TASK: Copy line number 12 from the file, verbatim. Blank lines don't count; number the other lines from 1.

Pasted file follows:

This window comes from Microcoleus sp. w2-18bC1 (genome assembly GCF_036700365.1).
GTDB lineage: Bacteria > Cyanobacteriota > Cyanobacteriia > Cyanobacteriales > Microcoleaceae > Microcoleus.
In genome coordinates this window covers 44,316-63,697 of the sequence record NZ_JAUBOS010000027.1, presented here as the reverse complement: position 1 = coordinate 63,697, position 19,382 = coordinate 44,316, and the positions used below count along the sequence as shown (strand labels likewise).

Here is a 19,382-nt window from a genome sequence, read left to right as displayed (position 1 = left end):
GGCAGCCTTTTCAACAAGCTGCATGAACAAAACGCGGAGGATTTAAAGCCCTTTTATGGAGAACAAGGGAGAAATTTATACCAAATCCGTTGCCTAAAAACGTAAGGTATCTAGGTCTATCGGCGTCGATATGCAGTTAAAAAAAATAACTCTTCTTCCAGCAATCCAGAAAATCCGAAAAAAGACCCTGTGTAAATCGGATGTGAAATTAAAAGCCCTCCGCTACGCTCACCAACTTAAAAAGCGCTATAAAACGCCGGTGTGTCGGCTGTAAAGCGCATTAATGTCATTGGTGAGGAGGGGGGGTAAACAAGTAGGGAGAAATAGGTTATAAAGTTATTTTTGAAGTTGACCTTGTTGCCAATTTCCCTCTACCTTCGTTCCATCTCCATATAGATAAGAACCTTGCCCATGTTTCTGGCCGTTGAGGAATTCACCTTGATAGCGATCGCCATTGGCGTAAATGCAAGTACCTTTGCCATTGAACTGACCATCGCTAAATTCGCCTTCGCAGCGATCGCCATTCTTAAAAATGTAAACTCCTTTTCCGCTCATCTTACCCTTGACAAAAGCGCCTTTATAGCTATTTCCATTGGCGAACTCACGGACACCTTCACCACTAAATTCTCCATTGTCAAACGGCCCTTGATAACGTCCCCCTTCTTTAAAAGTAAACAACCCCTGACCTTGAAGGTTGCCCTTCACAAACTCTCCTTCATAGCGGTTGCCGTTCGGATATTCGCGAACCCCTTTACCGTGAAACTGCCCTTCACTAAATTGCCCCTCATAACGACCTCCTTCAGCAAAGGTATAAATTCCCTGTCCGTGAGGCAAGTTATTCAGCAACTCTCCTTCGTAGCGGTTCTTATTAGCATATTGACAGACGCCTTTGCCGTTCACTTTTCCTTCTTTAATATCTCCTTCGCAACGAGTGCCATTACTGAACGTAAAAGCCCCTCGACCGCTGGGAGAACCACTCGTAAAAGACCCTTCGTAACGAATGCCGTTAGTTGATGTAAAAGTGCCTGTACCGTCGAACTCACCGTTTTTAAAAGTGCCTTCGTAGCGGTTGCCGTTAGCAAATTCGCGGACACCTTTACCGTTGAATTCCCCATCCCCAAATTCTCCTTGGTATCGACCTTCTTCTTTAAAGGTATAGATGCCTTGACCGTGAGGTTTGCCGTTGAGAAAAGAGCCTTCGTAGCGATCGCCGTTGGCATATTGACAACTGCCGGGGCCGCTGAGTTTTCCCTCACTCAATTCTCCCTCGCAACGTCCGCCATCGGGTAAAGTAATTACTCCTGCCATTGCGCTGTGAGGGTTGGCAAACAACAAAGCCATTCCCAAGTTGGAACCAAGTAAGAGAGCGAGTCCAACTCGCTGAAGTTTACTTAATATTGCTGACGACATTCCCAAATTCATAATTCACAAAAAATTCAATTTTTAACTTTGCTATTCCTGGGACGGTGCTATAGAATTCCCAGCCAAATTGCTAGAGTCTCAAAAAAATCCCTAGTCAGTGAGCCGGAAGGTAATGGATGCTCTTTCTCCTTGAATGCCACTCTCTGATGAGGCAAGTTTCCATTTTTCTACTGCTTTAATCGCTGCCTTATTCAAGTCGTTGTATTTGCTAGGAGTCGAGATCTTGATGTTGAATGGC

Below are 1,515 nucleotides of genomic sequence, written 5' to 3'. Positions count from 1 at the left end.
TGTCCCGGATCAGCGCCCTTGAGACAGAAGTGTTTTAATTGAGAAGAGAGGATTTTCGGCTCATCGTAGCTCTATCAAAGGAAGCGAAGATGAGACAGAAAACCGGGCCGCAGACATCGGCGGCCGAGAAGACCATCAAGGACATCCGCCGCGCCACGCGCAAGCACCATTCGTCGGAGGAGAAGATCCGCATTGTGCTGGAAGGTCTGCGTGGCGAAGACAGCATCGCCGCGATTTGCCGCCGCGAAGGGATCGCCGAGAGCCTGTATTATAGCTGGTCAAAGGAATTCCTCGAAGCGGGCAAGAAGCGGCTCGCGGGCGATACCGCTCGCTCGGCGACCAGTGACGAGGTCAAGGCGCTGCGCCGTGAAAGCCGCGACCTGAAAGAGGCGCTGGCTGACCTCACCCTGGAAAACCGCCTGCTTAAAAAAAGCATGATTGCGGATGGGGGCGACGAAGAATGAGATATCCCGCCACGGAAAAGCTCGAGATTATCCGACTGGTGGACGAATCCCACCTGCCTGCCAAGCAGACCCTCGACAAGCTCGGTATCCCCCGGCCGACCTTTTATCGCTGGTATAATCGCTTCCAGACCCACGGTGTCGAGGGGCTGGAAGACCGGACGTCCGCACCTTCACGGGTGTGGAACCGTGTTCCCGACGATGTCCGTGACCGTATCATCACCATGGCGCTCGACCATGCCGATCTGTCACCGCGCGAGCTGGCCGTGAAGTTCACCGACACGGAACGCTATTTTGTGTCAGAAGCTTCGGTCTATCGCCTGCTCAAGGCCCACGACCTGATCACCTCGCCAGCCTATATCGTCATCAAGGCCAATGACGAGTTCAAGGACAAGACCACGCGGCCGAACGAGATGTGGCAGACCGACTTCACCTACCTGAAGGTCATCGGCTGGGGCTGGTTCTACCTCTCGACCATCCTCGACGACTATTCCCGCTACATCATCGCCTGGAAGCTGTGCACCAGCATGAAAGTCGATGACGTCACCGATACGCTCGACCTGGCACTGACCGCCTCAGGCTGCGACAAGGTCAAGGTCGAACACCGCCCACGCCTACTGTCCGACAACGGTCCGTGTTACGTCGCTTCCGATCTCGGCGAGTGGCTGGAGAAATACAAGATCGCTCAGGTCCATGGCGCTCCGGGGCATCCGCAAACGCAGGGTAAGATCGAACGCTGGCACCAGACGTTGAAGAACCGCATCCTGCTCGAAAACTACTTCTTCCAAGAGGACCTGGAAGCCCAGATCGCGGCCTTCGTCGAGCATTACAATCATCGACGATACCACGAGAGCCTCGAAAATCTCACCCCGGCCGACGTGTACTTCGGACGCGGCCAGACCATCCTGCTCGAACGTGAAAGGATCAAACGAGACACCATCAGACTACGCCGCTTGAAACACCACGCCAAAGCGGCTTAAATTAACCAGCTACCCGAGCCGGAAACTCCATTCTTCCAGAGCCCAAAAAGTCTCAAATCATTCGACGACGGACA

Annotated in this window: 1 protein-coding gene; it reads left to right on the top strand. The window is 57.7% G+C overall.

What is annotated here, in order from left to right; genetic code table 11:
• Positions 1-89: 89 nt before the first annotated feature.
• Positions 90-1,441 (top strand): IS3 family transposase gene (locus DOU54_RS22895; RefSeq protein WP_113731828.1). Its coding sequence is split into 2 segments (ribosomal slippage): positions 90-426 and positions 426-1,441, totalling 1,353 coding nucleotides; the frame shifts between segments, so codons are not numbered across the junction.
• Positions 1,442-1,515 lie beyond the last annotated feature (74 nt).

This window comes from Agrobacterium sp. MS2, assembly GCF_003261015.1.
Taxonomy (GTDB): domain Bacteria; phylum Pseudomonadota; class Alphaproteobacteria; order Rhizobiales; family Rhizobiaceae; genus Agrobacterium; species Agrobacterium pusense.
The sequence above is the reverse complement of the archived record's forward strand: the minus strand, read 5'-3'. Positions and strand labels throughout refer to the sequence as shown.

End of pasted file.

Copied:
• Positions 1,442-1,515 lie beyond the last annotated feature (74 nt).